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Friendship Park advocates deliver letters of protest to border officials

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Friends of Friendship Park
Undated photo of families between the U.S. and Mexico border is captured above. In 2011 Border Patrol partially reopened Friendship Park, allowing up to 25 people at a time to visit with friends and families across the international boundary. This vision of friendship between the people of both nations will be extinguished with the closure of Friendship Park.

Local immigrant- rights activists have ratcheted up their efforts to convince U.S. Customs and Border Protection (CBP) to scrap current plans to build a 30-foot border wall at Friendship Park.

On Wednesday, a group called the Friends of Friendship Park submitted letters from more than 400 faith leaders, activists, artists, educators, and medical professionals to CBP. It was the last day to submit public comments before CBP makes a final decision on the future of the park, which is located along the border near Imperial Beach.

“Our fear is that this proposal, construction of 30-foot walls, would effectively render Friendship Park closed to the public,” said John Fanestil, of Friends of Friendship Park.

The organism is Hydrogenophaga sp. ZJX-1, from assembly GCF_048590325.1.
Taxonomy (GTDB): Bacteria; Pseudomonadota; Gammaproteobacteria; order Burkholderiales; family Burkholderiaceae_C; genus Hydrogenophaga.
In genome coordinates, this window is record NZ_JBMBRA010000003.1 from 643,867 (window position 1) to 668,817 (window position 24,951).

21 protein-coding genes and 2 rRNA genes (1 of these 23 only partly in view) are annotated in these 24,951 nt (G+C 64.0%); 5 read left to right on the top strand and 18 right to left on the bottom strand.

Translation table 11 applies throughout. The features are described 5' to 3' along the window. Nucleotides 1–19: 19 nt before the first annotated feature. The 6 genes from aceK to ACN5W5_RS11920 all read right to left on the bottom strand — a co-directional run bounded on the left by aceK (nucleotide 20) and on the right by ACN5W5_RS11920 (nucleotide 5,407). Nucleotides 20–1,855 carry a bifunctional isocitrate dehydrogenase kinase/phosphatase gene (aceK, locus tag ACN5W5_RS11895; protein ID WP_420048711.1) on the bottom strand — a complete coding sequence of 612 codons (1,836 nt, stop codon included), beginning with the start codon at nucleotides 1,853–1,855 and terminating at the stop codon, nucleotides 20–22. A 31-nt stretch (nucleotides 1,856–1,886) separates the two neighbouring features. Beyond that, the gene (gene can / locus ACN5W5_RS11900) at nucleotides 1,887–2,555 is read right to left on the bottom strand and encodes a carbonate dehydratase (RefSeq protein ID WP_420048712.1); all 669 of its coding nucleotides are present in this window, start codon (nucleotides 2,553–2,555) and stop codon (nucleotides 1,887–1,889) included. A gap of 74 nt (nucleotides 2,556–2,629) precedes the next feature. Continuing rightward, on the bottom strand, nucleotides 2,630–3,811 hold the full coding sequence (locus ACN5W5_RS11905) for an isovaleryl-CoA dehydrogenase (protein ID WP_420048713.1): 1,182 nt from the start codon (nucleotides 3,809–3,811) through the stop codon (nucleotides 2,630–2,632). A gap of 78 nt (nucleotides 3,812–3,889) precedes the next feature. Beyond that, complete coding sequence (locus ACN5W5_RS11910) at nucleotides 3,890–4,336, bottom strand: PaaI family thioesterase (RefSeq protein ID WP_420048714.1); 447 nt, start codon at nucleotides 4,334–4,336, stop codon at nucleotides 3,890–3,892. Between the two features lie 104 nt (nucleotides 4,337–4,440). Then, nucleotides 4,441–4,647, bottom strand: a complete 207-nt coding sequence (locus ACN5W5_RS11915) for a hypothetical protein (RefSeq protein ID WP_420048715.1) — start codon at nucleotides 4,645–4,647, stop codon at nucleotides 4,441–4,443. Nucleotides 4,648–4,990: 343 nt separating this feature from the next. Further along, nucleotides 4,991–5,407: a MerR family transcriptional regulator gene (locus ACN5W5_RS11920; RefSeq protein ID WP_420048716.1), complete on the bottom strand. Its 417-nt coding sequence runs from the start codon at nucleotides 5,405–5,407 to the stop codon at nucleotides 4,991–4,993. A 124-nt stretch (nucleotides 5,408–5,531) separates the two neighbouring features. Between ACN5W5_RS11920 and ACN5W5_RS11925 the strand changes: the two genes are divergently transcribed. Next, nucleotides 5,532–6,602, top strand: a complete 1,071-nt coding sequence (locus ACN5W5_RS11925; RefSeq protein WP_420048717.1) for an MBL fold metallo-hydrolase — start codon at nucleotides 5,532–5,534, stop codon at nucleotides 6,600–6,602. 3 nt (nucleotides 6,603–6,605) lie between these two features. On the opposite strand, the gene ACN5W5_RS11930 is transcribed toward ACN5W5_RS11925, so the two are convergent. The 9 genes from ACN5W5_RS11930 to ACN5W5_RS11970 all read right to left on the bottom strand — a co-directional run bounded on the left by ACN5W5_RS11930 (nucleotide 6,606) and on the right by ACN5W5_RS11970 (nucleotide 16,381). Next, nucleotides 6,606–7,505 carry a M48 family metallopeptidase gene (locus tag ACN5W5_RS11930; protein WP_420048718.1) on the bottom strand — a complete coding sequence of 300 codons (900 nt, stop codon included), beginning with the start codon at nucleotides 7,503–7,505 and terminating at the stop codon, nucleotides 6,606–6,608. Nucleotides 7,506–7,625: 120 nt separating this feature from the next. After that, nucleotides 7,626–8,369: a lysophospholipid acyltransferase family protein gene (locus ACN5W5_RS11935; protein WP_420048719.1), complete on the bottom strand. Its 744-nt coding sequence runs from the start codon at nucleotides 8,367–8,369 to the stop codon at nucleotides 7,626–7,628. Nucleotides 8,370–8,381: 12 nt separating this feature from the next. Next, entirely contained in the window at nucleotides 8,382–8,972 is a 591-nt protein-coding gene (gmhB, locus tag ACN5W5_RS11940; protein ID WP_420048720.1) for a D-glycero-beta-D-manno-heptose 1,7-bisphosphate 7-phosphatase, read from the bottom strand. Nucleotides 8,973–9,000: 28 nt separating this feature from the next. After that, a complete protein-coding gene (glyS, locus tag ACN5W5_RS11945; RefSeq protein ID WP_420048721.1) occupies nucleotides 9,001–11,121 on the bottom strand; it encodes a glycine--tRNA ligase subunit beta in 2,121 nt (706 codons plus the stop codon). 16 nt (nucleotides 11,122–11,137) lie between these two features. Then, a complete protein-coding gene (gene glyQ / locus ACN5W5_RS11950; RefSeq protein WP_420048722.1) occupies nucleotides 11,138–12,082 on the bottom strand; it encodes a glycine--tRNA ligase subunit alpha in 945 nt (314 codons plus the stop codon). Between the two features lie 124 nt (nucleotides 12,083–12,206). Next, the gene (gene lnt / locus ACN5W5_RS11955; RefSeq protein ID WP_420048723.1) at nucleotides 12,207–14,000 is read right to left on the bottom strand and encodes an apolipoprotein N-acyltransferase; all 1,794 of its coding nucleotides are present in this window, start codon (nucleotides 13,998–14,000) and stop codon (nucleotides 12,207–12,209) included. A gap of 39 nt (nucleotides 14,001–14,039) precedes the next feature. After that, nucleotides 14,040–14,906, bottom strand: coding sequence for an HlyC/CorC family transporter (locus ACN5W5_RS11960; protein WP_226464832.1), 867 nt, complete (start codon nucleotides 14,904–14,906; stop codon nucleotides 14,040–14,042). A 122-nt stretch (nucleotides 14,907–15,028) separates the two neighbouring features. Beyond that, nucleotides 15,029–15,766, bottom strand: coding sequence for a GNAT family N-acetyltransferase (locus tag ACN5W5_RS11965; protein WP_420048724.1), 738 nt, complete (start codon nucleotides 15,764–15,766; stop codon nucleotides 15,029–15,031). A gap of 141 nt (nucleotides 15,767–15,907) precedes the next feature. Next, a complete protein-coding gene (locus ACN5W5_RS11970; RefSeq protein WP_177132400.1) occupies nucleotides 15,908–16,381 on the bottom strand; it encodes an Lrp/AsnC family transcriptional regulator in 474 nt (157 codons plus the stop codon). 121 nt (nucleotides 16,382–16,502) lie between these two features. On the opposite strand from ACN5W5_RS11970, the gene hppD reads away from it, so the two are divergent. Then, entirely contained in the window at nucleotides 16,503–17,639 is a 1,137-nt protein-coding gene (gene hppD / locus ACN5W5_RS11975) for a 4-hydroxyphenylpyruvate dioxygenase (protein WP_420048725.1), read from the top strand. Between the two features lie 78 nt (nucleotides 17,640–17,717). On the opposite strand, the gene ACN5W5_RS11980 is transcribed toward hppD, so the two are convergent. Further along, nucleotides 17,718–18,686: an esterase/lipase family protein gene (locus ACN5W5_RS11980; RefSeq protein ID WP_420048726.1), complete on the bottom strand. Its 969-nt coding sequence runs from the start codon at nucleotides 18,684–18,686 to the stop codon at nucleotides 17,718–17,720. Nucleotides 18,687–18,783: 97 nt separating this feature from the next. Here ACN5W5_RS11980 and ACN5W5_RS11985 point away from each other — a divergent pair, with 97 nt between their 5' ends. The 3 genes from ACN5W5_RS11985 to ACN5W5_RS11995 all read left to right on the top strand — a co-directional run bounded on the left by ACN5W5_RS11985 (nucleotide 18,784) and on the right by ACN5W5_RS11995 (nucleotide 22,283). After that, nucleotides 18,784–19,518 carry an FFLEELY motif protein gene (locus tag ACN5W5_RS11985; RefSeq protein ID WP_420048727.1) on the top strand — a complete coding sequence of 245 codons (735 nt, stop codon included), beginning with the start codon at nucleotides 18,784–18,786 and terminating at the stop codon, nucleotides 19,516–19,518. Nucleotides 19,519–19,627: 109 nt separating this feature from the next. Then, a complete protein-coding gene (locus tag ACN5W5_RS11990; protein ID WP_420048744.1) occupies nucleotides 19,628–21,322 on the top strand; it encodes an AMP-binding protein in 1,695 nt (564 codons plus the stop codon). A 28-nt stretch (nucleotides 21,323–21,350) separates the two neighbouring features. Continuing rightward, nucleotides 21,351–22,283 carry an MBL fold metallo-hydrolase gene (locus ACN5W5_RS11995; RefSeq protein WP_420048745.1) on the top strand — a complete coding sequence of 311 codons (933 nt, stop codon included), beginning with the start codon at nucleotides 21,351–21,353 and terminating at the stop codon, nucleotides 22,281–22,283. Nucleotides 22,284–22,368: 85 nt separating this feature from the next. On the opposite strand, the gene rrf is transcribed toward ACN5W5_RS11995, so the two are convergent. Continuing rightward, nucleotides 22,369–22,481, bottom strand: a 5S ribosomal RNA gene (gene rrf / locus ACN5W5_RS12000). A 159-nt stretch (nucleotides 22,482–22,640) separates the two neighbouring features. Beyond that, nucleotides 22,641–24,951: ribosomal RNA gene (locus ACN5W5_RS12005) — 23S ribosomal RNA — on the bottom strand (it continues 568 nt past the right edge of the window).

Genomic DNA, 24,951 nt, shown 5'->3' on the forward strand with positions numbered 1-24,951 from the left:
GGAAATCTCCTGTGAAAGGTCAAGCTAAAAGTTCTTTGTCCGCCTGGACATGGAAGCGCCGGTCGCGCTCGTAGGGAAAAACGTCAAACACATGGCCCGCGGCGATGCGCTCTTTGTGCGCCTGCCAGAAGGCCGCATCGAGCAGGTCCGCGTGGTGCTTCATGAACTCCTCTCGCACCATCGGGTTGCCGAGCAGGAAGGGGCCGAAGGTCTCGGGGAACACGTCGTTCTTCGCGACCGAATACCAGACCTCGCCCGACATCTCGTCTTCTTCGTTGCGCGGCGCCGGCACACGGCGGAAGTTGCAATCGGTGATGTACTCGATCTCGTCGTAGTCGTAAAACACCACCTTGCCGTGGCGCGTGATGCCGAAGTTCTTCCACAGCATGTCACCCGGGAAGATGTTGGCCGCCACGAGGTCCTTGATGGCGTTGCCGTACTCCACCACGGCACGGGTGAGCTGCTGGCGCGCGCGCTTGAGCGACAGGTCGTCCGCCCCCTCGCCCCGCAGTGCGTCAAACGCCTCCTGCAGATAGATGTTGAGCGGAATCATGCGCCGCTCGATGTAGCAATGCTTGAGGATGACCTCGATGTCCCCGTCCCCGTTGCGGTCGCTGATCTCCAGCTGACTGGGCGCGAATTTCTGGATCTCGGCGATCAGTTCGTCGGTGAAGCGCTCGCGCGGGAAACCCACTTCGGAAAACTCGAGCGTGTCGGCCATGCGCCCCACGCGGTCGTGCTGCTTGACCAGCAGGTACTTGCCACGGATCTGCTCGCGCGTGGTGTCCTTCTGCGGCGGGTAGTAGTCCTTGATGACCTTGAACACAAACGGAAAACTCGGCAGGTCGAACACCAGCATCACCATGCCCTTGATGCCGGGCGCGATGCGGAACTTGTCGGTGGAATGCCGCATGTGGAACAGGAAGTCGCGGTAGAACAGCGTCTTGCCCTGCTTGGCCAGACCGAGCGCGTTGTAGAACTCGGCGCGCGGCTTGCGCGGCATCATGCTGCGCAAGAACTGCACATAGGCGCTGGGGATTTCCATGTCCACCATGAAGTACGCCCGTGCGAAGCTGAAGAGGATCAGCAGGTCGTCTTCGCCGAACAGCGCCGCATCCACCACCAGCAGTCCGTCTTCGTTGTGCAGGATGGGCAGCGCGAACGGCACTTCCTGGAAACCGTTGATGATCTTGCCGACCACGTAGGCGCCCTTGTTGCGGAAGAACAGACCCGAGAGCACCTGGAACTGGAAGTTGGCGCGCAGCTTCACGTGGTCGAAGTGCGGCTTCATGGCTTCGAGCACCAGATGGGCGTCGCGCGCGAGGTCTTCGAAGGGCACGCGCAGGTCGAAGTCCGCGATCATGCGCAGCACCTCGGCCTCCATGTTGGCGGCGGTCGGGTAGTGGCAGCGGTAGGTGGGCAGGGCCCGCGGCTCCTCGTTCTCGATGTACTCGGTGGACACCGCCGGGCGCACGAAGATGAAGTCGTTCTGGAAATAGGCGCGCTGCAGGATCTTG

This park, which has been closed since early February 2020, has long been the one place along the 2,000-mile U.S.-Mexico border where people living in either country can see each other in person. For some families who cannot legally cross the border, this park is the only way they can see and touch their loved ones on the other side.

People used to drive from as far away as San Francisco just to spend a couple of hours with family and friends in the park, Fanestil said. However, over the past decade, CBP has slowly restricted access.

The park was originally open to 25 people on either side of the border. That number was then reduced to 10. Before its closure in 2020, it was open from 10 a.m. to 2 p.m. on Saturdays and Sundays.

“We are coming up on 1,000 days since the public has been allowed access to Friendship Park,” Fanestil said.

Among the letters activists submitted to CBP Tuesday, were those signed by elected officials who represent the area. They include: senators Alex Padilla and Diane Feinstein, Congressman Juan Vargas, County Supervisor Nora Vargas, and San Diego Mayor Todd Gloria.

“To be clear,” Gloria wrote to CBP. “The city of San Diego does not and will not support any plan that would replace existing border barriers at Friendship Park with a new 30-foot wall.”

Instead, Gloria said he would support replacing the existing fence and gate with a barrier of similar size.

Over the summer, CBP unveiled plans to replace the park’s gate with a border wall. But those plans were put on hold in August amid public outcry.

Activists were particularly frustrated that the Biden Administration was breaking a campaign promise to build, “not another foot,” of former president Donald Trump’s border wall.

CBP has been meeting recently with community members and accepting public comments regarding the park’s future. Activists expect a final decision from CBP by the end of the year.

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